I grew up singing songs, usually during the dishes or in the car. Whenever we would drive somewhere, my dad would turn up the radio and start singing along to songs. So naturally, we followed. We didn’t care about being good or anything else. What mattered was that we were singing songs together at that moment.
I remember one moment where my dad drove me to France at the end of June. It was warm, so we had the windows of the dark blue Volvo rolled down. They were the kind of windows you had to roll down manually. It feels like that was ages ago, but it was no more than ten years.
As we were driving through the countryside, we were listening to our mp3-mix that we had burned on a cd. Dust in the wind by Kansas came one, and we both sang from the top of our lungs. The wind in our hair, the sun on our face, and good company. At that moment, I felt rich, happy, and so lucky to experience that moment. When I think of that trip, that moment defined it all.
Singing became something we did in our family. Not on stage and I hardly sang in front of other people, unless they were in the car with me. Most of all, singing became something that calmed me down. Whenever I was driving, and things to a little hairy or I was nervous, I turned up the radio and sang. It made me focused, grounded and present in the moment.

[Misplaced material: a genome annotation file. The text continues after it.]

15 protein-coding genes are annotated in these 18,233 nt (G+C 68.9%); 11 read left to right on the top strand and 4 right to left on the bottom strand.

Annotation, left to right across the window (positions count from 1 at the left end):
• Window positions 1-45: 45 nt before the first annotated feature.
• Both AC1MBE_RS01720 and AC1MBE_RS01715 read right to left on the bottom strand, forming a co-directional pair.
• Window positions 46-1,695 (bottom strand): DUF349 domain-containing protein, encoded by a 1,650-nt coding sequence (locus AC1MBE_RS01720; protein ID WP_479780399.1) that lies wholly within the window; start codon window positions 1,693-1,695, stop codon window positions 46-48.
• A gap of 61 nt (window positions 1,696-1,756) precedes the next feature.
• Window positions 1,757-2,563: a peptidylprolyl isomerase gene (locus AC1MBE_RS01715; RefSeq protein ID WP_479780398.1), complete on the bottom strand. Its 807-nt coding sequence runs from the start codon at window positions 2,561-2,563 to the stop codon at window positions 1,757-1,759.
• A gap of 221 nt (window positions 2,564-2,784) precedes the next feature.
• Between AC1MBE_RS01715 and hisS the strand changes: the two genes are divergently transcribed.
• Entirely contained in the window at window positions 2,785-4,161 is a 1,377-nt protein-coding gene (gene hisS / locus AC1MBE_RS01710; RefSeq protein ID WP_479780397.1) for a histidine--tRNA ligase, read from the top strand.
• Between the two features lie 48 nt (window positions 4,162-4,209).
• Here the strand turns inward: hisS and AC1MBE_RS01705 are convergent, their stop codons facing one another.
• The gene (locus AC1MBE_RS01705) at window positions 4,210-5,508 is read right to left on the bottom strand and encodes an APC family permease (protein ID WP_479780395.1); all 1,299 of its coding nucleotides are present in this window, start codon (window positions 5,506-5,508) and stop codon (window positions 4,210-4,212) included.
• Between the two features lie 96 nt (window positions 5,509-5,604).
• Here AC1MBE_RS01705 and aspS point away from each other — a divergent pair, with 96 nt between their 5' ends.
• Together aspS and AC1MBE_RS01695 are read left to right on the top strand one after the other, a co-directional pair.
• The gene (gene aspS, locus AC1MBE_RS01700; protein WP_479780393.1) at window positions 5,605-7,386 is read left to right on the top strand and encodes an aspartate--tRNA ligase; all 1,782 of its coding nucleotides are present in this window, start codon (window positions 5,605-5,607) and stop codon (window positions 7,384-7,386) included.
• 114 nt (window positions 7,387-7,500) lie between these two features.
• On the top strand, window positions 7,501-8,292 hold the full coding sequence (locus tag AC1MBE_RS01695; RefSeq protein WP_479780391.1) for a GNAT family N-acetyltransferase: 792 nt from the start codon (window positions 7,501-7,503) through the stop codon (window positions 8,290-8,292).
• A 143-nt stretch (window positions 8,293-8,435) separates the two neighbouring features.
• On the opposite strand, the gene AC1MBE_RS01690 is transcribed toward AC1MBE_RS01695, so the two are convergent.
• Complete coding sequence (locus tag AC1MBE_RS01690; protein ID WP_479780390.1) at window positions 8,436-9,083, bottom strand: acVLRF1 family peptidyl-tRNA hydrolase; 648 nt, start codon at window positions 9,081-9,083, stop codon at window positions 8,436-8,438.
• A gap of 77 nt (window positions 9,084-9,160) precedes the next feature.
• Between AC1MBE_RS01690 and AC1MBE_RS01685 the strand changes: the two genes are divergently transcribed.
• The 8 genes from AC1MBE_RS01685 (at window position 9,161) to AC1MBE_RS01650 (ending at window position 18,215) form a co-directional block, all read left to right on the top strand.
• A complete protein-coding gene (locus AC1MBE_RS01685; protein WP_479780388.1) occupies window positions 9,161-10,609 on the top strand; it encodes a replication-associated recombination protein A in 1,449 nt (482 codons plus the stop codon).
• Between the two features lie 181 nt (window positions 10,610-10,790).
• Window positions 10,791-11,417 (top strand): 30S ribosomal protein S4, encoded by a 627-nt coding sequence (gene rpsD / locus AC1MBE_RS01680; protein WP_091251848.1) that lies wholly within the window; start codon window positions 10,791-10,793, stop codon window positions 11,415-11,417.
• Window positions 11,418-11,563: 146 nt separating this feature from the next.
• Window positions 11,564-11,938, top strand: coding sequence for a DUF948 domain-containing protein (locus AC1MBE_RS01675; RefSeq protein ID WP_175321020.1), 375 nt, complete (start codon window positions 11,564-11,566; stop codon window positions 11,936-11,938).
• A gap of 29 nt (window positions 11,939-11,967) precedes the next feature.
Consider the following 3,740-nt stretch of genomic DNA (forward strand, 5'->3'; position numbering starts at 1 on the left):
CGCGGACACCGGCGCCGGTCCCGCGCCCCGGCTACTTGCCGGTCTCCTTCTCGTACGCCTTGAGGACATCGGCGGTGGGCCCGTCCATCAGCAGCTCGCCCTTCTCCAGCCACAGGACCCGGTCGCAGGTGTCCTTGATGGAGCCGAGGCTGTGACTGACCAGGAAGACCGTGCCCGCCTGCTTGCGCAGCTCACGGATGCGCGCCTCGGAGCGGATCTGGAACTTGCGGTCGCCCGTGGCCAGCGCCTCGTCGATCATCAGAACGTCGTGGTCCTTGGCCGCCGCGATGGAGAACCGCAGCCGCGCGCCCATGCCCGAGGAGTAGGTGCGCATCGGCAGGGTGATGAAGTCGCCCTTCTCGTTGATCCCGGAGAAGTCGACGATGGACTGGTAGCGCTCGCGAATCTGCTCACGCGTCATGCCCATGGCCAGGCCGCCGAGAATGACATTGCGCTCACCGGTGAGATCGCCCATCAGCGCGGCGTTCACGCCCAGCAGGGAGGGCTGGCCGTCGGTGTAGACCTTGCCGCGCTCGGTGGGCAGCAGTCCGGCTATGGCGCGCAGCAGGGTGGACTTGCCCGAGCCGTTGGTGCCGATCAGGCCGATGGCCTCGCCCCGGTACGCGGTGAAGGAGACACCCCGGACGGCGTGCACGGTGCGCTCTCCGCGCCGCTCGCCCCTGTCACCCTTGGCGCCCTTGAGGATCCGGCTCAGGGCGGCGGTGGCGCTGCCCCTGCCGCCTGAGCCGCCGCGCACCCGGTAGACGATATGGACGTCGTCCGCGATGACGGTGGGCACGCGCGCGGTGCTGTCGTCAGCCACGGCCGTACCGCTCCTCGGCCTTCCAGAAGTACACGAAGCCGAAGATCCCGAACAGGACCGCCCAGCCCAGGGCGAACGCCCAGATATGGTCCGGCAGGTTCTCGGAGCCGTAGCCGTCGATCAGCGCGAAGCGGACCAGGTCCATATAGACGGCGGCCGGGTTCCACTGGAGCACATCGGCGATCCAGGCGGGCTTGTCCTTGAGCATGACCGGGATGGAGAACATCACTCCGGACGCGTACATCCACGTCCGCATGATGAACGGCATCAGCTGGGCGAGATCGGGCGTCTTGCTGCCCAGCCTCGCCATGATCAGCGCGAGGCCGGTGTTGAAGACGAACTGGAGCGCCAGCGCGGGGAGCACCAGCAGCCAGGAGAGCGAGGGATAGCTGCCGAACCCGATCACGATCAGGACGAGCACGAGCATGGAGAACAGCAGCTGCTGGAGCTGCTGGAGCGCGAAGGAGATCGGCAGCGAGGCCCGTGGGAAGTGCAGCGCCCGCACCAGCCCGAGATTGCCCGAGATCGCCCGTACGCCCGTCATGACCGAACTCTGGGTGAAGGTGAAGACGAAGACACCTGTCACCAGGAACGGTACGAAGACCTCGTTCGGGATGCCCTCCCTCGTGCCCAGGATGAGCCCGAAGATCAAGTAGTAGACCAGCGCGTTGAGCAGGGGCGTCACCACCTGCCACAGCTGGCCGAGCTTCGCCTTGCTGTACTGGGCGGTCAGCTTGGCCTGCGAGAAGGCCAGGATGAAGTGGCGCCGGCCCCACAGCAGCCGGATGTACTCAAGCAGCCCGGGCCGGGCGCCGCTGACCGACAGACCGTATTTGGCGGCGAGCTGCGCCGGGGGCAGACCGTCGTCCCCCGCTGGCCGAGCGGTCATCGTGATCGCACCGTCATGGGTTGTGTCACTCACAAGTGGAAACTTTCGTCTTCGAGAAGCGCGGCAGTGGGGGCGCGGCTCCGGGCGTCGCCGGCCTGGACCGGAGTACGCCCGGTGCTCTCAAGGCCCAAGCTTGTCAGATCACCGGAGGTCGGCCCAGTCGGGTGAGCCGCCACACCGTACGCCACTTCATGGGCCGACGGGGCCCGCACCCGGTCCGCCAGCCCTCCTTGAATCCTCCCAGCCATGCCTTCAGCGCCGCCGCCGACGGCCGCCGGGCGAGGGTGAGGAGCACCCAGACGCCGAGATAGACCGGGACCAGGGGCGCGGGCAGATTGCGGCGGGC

For all the good things it had brought me, I stopped singing. I stopped doing it at home while I was cooking; I stopped singing in the car with my dad. The only time I sang was in the car, on my own, as a safe place to let all the emotions out. More often than not, that became the place where I allowed myself to feel, to cry and scream at the music. Those few minute rides every week became my new safe.
Until last week.
Suddenly I caught myself dancing in my living room wearing Miffy socks that smiled at me. I found myself sliding up and down the living room dancing as if my life depended on it. It was at that moment that I felt the urge to sing.
Songs have a way of making us feel things even if we’re not ready to feel them. I always thought my mp3 player had a cruel sense of humour, giving me the songs that were more confrontation. But now I realise that when all the walls are up, music sometimes is the only thing that can get through.
And all you’ve got to do is decided whether to sing or not.